javascript object properties sorting

Sorting object property by values


If I have a JavaScript object such as:

var list = {
  "you": 100, 
  "me": 75, 
  "foo": 116, 
  "bar": 15

Is there a way to sort the properties based on value? So that I end up with

list = {
  "bar": 15, 
  "me": 75, 
  "you": 100, 
  "foo": 116


  • 4

    Not only “sorting,” but more importantly sorting numbers. Numbers are immune to Javascripts Array.sort() method, meaning you’ll not just have to find a method for sorting properties, but you’ll have to write your own function to compare the numerical values.

    – Sampson

    Jul 1, 2009 at 15:12

  • 202

    Before you read the answers: The answer is No. The ordering of object properties is non-standard in ECMAScript. You should never make assumptions about the order of elements in a JavaScript object. An Object is an unordered collection of properties. The answers below show you how to “use” sorted properties, using the help of arrays, but never actually alter the order of properties of objects themselves. So, no, it’s not possible. Even if you build an object with presorted properties, it is not guaranteed that they will display in the same order in the future. Read on :).

    Oct 29, 2016 at 0:31

  • 9

    @GovindRai yet, in real world frontend applications we loop over object collections with IDs as the keys and the order is important if translated to HTML templates. You say they have no order, I say they have exactly the order that I see when console.logging them in the current browser. And that order can get reordered. As soon as you loop over them, they have an order.

    Dec 19, 2016 at 15:27

  • 9

    @GovindRai: There is now a means of accessing properties in a specified order in the spec. Is it a good idea? Almost certainly not. 🙂 But it’s there, as of ES2015.

    Dec 31, 2016 at 16:22

  • 17

    2019 visitors: check this barely upvoted Object.entries-based answer which is the cleanest and most readable state of the art since ES2017:

    – jakub.g

    May 3, 2019 at 22:33


Move them to an array, sort that array, and then use that array for your purposes. Here’s a solution:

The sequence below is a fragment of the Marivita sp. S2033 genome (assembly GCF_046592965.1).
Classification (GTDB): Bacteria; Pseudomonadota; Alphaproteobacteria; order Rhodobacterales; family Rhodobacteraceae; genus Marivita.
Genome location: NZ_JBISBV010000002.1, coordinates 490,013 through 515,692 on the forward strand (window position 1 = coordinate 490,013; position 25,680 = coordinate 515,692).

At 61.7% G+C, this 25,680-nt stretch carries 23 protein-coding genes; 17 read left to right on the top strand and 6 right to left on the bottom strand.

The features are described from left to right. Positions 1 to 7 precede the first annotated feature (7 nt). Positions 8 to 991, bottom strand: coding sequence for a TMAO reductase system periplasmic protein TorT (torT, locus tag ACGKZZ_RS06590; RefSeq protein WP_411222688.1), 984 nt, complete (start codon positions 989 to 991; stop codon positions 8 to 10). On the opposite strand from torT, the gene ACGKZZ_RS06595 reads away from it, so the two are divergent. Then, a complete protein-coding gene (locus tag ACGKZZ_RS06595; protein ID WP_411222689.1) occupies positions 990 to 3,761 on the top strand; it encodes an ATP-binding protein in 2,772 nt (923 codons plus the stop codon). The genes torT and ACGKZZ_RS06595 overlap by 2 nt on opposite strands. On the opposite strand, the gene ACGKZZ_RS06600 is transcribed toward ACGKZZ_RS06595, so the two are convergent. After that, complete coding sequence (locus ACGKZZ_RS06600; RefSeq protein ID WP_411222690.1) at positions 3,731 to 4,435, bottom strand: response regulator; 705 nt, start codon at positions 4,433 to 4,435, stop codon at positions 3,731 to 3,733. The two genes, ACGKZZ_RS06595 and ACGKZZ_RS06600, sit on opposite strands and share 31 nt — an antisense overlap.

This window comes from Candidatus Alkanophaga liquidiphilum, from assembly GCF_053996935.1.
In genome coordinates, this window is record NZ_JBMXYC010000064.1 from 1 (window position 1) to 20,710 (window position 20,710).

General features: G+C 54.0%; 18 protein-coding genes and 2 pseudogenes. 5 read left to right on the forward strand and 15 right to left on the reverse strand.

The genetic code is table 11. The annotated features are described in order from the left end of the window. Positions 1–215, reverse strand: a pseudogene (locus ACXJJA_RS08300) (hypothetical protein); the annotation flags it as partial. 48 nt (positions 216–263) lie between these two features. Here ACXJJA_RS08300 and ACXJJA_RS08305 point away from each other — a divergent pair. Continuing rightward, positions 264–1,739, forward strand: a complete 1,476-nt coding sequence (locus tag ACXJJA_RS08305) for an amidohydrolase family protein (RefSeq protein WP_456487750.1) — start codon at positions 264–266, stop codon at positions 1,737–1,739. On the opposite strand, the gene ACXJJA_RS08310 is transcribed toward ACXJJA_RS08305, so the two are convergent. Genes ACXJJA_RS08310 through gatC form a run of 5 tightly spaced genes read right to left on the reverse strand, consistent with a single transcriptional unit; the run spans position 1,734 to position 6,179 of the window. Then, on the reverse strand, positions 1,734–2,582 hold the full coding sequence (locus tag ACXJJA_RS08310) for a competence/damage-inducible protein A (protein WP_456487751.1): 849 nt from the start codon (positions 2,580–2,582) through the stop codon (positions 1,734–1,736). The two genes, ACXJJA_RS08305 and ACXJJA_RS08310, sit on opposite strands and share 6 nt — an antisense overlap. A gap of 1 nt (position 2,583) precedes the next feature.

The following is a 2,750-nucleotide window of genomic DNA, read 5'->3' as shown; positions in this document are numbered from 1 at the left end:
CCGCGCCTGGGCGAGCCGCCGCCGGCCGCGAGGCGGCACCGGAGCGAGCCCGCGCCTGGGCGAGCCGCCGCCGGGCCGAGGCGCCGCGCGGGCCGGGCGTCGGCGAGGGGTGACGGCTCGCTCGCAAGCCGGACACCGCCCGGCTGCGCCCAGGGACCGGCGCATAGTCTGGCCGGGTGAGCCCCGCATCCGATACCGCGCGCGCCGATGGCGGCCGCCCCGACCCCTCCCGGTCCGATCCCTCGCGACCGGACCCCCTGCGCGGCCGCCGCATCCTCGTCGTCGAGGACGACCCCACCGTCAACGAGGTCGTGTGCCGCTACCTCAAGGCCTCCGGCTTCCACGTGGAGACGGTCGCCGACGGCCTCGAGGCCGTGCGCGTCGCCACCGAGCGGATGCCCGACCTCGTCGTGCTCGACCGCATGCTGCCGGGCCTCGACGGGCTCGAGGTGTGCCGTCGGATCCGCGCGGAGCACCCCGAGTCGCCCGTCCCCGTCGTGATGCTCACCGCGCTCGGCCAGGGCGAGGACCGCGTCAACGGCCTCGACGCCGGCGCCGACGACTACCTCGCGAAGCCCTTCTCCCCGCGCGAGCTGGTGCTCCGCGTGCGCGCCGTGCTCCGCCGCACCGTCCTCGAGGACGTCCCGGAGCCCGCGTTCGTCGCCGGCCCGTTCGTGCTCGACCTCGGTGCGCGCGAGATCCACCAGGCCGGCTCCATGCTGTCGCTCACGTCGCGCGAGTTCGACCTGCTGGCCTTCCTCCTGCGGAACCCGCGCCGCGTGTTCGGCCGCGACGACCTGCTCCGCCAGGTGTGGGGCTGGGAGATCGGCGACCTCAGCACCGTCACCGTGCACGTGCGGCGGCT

let maxSpeed = {
    car: 300, 
    bike: 60, 
    motorbike: 200, 
    airplane: 1000,
    helicopter: 400, 
    rocket: 8 * 60 * 60
let sortable = [];
for (var vehicle in maxSpeed) {
    sortable.push([vehicle, maxSpeed[vehicle]]);

sortable.sort(function(a, b) {
    return a[1] - b[1];

// [["bike", 60], ["motorbike", 200], ["car", 300],
// ["helicopter", 400], ["airplane", 1000], ["rocket", 28800]]

Once you have the array, you could rebuild the object from the array in the order you like, thus achieving exactly what you set out to do. That would work in all the browsers I know of, but it would be dependent on an implementation quirk, and could break at any time. You should never make assumptions about the order of elements in a JavaScript object.

let objSorted = {}

In ES8, you can use Object.entries() to convert the object into an array:

const maxSpeed = {
    car: 300, 
    bike: 60, 
    motorbike: 200, 
    airplane: 1000,
    helicopter: 400, 
    rocket: 8 * 60 * 60

const sortable = Object.entries(maxSpeed)
    .sort(([,a],[,b]) => a-b)
    .reduce((r, [k, v]) => ({ ...r, [k]: v }), {});


In ES10, you can use Object.fromEntries() to convert array to object. Then the code can be simplified to this:

const maxSpeed = {
    car: 300, 
    bike: 60, 
    motorbike: 200, 
    airplane: 1000,
    helicopter: 400, 
    rocket: 8 * 60 * 60

const sortable = Object.fromEntries(
    Object.entries(maxSpeed).sort(([,a],[,b]) => a-b)



  • 25

    Can you please reformulate “you can rebuild” to “you can use array to maintain ordering of keys and pull values from object”? Not only it is non-standard, as you’ve yourself mentioned, this erroneous assumption is broken by more browsers than just Chrome today, so it’s better not to encourage users to try it.